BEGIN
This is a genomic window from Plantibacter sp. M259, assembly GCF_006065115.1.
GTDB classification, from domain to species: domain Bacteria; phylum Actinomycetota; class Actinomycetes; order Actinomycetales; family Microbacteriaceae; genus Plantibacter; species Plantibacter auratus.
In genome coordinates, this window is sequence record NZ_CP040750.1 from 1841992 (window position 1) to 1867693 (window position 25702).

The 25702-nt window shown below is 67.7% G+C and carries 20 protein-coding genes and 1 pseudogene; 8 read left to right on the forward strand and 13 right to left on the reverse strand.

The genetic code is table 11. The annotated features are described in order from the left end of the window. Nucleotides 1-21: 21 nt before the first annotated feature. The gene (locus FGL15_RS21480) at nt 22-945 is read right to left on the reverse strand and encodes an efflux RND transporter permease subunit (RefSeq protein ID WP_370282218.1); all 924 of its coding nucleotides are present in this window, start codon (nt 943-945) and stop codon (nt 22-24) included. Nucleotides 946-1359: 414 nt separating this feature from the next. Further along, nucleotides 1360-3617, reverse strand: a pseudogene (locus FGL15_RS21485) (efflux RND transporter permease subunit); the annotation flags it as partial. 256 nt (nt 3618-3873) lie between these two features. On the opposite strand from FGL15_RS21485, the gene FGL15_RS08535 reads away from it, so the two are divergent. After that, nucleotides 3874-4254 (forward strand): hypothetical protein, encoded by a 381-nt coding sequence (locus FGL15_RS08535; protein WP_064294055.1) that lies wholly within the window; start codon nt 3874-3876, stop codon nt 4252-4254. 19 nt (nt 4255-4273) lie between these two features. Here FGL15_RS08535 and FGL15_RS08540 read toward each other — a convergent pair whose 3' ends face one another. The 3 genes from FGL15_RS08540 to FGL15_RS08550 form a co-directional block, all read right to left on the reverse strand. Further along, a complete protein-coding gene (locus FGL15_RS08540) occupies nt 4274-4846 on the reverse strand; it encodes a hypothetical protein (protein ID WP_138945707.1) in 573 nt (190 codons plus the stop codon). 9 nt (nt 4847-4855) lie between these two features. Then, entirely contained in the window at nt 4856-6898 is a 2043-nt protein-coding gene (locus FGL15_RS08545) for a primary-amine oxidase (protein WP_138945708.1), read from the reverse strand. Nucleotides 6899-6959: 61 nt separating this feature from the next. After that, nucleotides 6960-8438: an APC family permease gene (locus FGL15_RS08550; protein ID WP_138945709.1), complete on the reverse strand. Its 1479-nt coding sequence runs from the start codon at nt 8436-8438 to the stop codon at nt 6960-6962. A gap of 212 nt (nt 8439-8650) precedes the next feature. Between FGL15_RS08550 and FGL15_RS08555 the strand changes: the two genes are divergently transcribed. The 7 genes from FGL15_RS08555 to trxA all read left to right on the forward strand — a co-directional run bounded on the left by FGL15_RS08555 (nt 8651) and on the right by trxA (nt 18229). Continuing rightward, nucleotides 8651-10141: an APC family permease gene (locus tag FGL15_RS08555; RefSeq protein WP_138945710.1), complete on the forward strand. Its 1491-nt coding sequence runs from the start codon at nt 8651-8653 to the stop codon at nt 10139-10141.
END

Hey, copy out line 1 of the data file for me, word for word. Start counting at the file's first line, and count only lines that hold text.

This is a genomic window from Plantibacter sp. M259, assembly GCF_006065115.1.